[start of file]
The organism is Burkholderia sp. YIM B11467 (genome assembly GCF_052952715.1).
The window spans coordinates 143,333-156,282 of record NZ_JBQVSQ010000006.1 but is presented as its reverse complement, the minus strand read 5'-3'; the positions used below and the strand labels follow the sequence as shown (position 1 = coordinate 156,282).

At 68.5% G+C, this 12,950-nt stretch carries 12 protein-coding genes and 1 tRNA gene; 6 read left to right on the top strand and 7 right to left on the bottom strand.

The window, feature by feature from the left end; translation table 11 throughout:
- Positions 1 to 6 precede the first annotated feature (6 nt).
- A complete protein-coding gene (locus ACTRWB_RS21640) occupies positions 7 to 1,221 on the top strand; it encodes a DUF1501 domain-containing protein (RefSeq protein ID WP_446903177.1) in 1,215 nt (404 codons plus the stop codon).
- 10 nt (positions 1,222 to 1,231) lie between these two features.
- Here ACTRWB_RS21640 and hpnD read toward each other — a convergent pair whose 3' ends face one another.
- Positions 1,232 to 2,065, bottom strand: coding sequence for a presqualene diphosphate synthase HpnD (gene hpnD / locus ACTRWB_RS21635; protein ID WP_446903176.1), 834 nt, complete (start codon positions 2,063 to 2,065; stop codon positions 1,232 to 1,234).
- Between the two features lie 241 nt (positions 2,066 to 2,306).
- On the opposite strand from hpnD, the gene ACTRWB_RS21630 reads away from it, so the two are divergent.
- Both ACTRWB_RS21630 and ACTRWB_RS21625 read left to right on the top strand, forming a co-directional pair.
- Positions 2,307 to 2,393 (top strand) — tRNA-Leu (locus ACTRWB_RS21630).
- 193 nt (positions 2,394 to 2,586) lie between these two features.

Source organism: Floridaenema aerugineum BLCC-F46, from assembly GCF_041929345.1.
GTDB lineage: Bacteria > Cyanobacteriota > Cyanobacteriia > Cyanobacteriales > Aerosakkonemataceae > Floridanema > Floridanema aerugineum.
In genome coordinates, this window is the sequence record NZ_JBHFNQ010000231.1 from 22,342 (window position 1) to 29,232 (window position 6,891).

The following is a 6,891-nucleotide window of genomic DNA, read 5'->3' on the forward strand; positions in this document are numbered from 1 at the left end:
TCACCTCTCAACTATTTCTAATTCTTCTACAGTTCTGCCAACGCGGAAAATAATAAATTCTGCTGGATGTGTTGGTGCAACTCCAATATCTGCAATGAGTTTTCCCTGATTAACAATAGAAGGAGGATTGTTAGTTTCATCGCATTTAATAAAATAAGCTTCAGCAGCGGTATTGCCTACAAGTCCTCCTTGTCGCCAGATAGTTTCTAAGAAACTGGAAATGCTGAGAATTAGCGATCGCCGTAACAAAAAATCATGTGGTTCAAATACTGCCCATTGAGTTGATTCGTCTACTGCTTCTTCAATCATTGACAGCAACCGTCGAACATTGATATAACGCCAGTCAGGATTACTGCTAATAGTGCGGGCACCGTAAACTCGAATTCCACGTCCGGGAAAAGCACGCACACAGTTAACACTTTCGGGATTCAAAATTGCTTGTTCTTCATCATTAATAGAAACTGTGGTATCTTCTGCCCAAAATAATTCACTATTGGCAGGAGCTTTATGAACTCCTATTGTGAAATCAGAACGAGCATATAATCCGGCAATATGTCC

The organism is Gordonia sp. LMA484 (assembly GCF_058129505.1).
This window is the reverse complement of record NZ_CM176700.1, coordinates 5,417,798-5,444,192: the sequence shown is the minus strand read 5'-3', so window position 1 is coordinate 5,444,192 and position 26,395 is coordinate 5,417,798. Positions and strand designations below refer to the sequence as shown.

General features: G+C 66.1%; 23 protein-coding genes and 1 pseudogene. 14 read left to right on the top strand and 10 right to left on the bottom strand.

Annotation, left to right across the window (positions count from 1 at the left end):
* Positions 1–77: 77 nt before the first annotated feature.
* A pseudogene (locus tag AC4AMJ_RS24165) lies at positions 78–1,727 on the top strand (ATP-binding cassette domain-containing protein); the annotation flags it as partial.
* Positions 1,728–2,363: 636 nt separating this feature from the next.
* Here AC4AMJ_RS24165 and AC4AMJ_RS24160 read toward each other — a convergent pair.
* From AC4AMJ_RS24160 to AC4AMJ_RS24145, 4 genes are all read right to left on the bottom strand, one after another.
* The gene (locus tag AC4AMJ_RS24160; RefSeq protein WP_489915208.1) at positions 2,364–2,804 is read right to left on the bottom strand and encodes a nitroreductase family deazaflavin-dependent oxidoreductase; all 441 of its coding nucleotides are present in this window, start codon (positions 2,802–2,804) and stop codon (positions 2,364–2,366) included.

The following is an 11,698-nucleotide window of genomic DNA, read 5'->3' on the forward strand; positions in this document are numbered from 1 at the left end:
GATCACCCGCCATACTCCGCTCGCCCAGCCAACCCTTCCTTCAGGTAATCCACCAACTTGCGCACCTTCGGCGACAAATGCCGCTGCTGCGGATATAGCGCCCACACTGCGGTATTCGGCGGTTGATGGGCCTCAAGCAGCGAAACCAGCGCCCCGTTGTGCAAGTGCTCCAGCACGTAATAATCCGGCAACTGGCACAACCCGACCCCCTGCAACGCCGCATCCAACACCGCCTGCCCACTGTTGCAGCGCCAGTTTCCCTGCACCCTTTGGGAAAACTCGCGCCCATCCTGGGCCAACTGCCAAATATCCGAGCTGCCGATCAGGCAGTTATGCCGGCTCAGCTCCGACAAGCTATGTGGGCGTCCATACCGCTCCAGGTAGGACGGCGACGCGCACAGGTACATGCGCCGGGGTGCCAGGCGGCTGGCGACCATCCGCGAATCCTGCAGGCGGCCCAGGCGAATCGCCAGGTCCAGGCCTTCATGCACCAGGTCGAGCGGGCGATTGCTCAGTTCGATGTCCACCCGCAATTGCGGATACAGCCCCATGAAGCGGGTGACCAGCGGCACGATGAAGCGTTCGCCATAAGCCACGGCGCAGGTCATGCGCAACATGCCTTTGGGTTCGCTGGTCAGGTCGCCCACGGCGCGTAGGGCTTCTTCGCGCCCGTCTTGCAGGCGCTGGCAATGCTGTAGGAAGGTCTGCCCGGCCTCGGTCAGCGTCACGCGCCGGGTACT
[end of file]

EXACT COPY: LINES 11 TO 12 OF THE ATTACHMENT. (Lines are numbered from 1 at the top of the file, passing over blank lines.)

- On the opposite strand from hpnD, the gene ACTRWB_RS21630 reads away from it, so the two are divergent.
- Both ACTRWB_RS21630 and ACTRWB_RS21625 read left to right on the top strand, forming a co-directional pair.